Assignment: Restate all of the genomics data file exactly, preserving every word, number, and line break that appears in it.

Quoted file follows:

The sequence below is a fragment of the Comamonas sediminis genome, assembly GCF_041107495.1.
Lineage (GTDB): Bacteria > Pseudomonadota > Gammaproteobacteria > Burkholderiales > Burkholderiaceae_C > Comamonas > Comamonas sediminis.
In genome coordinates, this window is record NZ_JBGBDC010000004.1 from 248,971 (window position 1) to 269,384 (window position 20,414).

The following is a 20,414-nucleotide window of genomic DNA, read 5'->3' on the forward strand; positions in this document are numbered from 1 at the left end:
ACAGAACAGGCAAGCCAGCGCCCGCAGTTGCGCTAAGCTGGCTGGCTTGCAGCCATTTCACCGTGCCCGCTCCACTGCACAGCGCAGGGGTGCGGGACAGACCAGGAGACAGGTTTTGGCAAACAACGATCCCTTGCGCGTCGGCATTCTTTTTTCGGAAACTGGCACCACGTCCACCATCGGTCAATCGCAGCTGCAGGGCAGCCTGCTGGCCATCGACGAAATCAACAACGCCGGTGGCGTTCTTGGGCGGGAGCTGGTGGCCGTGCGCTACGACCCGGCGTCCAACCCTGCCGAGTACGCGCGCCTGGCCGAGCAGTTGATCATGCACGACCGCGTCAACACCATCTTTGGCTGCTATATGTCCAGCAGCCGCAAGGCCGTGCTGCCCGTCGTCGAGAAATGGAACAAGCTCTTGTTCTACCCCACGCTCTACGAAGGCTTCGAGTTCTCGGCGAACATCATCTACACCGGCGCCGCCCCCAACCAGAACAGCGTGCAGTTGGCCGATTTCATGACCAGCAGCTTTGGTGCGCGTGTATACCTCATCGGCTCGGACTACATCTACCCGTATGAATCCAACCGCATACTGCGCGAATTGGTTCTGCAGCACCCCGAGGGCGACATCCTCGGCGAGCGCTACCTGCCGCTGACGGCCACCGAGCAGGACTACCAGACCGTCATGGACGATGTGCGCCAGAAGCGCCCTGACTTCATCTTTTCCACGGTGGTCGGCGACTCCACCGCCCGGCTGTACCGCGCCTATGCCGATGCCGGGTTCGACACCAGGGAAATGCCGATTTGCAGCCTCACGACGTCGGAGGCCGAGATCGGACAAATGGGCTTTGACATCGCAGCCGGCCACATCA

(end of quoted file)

The sequence below is a fragment of the Comamonas sediminis genome, assembly GCF_041107495.1.
Lineage (GTDB): Bacteria > Pseudomonadota > Gammaproteobacteria > Burkholderiales > Burkholderiaceae_C > Comamonas > Comamonas sediminis.
In genome coordinates, this window is record NZ_JBGBDC010000004.1 from 248,971 (window position 1) to 269,384 (window position 20,414).

The following is a 20,414-nucleotide window of genomic DNA, read 5'->3' on the forward strand; positions in this document are numbered from 1 at the left end:
ACAGAACAGGCAAGCCAGCGCCCGCAGTTGCGCTAAGCTGGCTGGCTTGCAGCCATTTCACCGTGCCCGCTCCACTGCACAGCGCAGGGGTGCGGGACAGACCAGGAGACAGGTTTTGGCAAACAACGATCCCTTGCGCGTCGGCATTCTTTTTTCGGAAACTGGCACCACGTCCACCATCGGTCAATCGCAGCTGCAGGGCAGCCTGCTGGCCATCGACGAAATCAACAACGCCGGTGGCGTTCTTGGGCGGGAGCTGGTGGCCGTGCGCTACGACCCGGCGTCCAACCCTGCCGAGTACGCGCGCCTGGCCGAGCAGTTGATCATGCACGACCGCGTCAACACCATCTTTGGCTGCTATATGTCCAGCAGCCGCAAGGCCGTGCTGCCCGTCGTCGAGAAATGGAACAAGCTCTTGTTCTACCCCACGCTCTACGAAGGCTTCGAGTTCTCGGCGAACATCATCTACACCGGCGCCGCCCCCAACCAGAACAGCGTGCAGTTGGCCGATTTCATGACCAGCAGCTTTGGTGCGCGTGTATACCTCATCGGCTCGGACTACATCTACCCGTATGAATCCAACCGCATACTGCGCGAATTGGTTCTGCAGCACCCCGAGGGCGACATCCTCGGCGAGCGCTACCTGCCGCTGACGGCCACCGAGCAGGACTACCAGACCGTCATGGACGATGTGCGCCAGAAGCGCCCTGACTTCATCTTTTCCACGGTGGTCGGCGACTCCACCGCCCGGCTGTACCGCGCCTATGCCGATGCCGGGTTCGACACCAGGGAAATGCCGATTTGCAGCCTCACGACGTCGGAGGCCGAGATCGGACAAATGGGCTTTGACATCGCAGCCGGCCACATCA